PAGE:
By a roughly 10-to-1 margin, Americans say states with stay-at-home orders are making the right call, according to a new HuffPost/YouGov survey conducted Friday and Saturday.
An 81% majority of the public says it’s currently the right decision for states to tell residents to stay at home unless they have an essential reason for going out. Just 8% say it’s the wrong decision. An even broader 89% say they are personally trying to stay home as much as possible, with only 6% saying they’re not making any such effort.
This willingness to take precautions comes as Americans’ concerns about the potential effects of coronavirus continue to rise. Forty-six percent of Americans now say they’re very concerned they or a family member will contract the virus, doubling the share who said the same in a poll conducted less than a month ago.
A 58% majority say they’re very concerned about the spread of coronavirus across the U.S.
Views of the government response to the coronavirus remain positive. Americans approve, 50% to 41%, of the way the U.S. government is handling issues related to the disease. By 50% to 44%, they approve of President Donald Trump’s response specifically.
About three-quarters of Americans say their daily life has changed at least somewhat compared with the start of the outbreak, with 47% saying their life has changed a lot. Most Americans say the outbreak has yet to significantly affect the quality of their finances, their eating and exercise habits, and their emotional health. But 31% say their finances are in worse shape than they were before the outbreak started, with 30% saying the same thing about their exercise habits, 22% about their eating habits and 35% about their emotional health.
The survey also asked respondents across the country to describe in their own words how the coronavirus outbreak and the nation’s response have affected them. Here are some of their responses, lightly edited for grammar, length and clarity.
“Family member is a nurse and I’m concerned about the lack of basic safety equipment.”
“I’m a registered nurse. Like lambs to the slaughter. We need appropriate N-95 masks.”
“My husband is a hospital chaplain and considered essential staff. He is currently quarantined away from us after being tested for COVID-19 today.”
“Have personally had contact with a few people who were hospitalized for the virus. I have been denied testing because I have not been out of the country; yet I have been in contact with someone who attended Mardi Gras!”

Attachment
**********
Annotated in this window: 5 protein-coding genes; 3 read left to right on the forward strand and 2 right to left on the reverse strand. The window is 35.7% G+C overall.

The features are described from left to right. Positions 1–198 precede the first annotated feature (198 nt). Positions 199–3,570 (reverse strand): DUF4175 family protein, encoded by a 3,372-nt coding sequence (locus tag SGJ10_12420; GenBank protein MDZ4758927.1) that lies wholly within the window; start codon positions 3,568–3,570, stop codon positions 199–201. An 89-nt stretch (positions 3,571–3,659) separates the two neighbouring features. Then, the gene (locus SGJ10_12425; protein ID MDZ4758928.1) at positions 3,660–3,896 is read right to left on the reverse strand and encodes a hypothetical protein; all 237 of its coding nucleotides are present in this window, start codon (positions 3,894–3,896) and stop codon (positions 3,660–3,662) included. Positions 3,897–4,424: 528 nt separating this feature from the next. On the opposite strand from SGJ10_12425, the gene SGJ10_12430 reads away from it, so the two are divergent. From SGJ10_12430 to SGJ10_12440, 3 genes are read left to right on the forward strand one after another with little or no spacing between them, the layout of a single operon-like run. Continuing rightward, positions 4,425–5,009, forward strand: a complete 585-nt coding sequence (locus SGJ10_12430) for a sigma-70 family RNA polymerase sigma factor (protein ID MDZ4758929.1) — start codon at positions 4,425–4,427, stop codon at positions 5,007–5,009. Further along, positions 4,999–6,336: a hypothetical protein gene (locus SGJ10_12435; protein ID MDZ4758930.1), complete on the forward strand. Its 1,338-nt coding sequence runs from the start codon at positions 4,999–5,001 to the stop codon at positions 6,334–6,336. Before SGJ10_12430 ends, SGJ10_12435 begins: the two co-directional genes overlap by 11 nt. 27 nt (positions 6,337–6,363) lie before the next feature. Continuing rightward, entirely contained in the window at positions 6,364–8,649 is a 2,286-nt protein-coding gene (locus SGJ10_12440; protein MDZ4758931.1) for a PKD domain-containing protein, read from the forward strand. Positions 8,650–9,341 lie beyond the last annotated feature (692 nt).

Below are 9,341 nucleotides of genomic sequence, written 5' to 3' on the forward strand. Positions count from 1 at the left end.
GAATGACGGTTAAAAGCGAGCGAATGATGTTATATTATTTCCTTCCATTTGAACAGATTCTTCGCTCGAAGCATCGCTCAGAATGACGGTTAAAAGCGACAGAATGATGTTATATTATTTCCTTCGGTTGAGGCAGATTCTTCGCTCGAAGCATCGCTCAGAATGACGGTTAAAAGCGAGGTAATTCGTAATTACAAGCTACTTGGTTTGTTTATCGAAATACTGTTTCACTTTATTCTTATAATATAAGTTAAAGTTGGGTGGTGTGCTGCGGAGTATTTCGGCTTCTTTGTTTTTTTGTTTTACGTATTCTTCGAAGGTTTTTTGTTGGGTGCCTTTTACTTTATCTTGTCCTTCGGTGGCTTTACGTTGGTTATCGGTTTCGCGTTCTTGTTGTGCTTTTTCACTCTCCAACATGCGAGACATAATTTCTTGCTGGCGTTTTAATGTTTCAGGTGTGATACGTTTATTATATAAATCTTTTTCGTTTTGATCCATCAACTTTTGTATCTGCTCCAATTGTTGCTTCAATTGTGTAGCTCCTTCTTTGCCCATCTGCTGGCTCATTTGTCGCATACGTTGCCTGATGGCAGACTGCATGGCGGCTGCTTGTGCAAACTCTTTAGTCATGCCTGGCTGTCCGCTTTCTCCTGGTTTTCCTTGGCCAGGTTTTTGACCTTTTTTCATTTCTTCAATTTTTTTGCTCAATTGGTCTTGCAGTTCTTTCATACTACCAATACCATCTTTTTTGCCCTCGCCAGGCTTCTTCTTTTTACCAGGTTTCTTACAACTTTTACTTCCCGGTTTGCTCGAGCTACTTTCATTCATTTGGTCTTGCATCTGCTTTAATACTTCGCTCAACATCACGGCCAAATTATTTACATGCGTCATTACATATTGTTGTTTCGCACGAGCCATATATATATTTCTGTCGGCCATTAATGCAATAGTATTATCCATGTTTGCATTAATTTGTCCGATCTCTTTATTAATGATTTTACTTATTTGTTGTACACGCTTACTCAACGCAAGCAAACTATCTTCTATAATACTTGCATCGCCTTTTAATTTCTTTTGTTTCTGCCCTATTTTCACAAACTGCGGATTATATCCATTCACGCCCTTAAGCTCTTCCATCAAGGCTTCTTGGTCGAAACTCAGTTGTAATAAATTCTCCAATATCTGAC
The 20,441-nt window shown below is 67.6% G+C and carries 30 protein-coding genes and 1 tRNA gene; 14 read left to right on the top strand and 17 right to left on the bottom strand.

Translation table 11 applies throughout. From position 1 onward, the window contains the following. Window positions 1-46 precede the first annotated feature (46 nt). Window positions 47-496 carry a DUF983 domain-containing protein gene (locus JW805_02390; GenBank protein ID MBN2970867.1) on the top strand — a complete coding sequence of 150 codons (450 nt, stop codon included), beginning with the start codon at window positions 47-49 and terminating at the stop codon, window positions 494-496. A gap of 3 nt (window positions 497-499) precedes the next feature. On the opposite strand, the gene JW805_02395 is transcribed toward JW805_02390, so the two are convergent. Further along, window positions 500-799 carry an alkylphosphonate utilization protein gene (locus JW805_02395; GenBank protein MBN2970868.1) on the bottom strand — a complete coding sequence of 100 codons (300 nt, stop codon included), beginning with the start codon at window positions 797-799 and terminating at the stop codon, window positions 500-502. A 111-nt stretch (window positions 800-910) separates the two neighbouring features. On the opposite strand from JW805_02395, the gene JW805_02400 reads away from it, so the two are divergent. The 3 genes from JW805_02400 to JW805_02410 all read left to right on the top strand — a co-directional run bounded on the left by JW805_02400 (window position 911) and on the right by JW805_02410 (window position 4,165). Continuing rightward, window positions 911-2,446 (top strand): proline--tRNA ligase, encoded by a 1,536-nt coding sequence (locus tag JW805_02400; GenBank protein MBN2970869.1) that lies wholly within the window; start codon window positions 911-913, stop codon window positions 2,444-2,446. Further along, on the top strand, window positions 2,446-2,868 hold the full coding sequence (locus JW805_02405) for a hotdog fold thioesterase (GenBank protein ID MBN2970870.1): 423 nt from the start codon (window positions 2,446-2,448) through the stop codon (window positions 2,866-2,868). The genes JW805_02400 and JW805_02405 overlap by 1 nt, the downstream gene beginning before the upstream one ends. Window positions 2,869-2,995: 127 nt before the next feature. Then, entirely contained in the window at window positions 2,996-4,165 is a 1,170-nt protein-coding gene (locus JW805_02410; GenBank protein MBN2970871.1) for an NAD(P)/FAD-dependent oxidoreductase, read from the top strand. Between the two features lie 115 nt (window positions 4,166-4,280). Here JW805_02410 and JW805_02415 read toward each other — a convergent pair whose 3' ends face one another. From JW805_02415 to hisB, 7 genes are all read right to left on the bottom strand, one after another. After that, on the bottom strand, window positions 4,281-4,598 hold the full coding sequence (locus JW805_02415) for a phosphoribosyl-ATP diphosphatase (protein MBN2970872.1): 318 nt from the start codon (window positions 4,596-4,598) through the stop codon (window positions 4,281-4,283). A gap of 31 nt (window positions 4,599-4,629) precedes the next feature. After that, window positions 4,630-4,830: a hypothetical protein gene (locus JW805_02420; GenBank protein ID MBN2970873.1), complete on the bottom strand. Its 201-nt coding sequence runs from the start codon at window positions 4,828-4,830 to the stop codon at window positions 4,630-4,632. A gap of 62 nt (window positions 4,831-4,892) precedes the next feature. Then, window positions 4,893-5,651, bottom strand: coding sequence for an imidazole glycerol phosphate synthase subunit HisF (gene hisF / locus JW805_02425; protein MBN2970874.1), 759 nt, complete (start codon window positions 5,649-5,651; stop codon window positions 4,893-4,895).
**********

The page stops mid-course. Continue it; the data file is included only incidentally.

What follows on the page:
“My 71-year-old brother passed away from the virus four days ago in New York.”
“Unable to visit my husband in the nursing facility he resides in.”
“Confined to home, unable to see my son, afraid to go to the store.”
“I’m cut off from all family.”
“I have not left my property for more than a month.”
“Unable to work or live a normal life.”
“I don’t have any money. I don’t qualify for the stimulus check.”
“I’m scared at home, doing the best I can.”
“My whole way of life as I knew it has changed!!!”
“My church is closed and I can’t go shopping.”
“Shopping is a pain in the ass and my gym is closed.”
“Trips canceled, spring break ruined, going batty inside all day.”
“I am a kitchen manager in a diner. Of course this damn HOAX is killing a lot more of us and a hell of a lot faster than any freaking fake virus.”
“Loss of civil rights.”
“Loss of childcare.”
“Loss of sales.”
“Loss of freelance income.”
“Lost my job (after 10 years).”
“Loss of life of friend.”
Use the widget below to further explore the results of the HuffPost/YouGov survey, using the menu at the top to select survey questions and the buttons at the bottom to filter the data by subgroups:
The HuffPost/YouGov poll consisted of 1,000 completed interviews conducted April 3-4 among U.S. adults, using a sample selected from YouGov’s opt-in online panel to match the demographics and other characteristics of the adult U.S. population.
HuffPost has teamed up with YouGov to conduct daily opinion polls. You can learn more about this project and take part in YouGov’s nationally representative opinion polling. More details on the polls’ methodology are available here.
Most surveys report a margin of error that represents some but not all potential survey errors. YouGov’s reports include a model-based margin of error, which rests on a specific set of statistical assumptions about the selected sample rather than the standard methodology for random probability sampling. If these assumptions are wrong, the model-based margin of error.
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